April  2006      Vol. 15, No. 4  REAP HOME PAGE  A publication of the Center for Rural Affairs    
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What Not to Say at Your Networking Event
Here are some tips for conversational gambits to avoid at a business networking event. Tips for much better approaches to opening conversation are also included. We hope you will put them to use at the Regional Small Business Networking Event coming to David City, Nebraska on April 22, 2006.

Networking events can be awkward – you’re in a room full of people you don’t know or don’t know well. And you’re trying your best to make a good impression in a short amount of time.

Think carefully about what you’re going to say – and what you shouldn’t say – before you ever approach anyone. You’ll make others feel welcomed and valued if you AVOID the following phrases:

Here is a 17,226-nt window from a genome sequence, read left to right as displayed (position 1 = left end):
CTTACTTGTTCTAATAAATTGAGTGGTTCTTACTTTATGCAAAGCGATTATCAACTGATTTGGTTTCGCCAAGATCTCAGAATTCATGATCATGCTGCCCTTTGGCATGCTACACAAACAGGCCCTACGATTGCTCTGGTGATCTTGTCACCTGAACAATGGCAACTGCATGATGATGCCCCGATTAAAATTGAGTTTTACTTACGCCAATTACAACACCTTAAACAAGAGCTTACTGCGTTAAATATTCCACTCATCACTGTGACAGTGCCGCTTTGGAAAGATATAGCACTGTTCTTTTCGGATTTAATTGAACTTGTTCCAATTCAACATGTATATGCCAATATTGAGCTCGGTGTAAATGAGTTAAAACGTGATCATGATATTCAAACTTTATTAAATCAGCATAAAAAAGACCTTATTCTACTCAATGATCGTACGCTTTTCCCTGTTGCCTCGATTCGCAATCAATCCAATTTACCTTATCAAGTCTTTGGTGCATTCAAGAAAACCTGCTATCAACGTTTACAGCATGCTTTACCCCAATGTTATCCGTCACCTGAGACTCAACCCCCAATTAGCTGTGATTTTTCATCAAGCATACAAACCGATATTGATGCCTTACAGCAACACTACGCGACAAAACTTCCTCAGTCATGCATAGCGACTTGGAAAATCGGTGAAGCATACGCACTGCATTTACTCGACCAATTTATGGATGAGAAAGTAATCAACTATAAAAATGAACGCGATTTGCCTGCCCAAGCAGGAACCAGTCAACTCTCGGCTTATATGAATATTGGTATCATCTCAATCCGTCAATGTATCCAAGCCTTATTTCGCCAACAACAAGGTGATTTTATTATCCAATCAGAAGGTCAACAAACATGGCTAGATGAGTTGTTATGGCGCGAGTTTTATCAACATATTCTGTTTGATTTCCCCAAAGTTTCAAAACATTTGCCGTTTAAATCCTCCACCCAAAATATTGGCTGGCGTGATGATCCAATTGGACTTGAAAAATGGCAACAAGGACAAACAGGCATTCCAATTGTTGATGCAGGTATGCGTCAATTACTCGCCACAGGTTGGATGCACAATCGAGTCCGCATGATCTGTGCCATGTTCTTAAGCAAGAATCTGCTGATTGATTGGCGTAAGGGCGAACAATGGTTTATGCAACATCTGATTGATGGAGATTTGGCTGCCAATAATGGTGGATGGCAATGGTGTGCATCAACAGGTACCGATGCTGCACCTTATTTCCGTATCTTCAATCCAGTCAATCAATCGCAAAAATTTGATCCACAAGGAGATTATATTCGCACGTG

“Do you remember me?” If these are the first words out of your mouth, you put the other person on the spot, and you’re likely to embarrass that person if your name doesn’t quickly come to mind.

Better: Eliminate the guess work. Simply say “I’m Monica Braun; we met at the Chamber of Commerce meeting last month.”

“Here’s my card.” The rule: Don’t give your business card to anyone who doesn’t ask for it. It’s presumptuous. Instead, ask “May I give you one of my cards?”

Even better: Say “May I have one of your cards?” That makes the person the focus of the conversation and will usually result in a request for your card.

“Are you a new member?” There’s only one feeling worse than forgetting someone: devaluing someone. Your organization, club, business, or association is bound to have at least some members you’ve never met. People come in and out of organizations, and not everyone comes to every meeting. So don’t assume people are new simply because you don’t know them.

Better: “I don’t believe we’ve met before – my name is Glennis.”


Source: Adapted from Communications Briefings, Ideas that Work, October 2005, 800.722.9921, www.briefings.com . Based originally on “Strategies for Effective Small Talk,” Scott Ginsberg, www.prcanada.ca .
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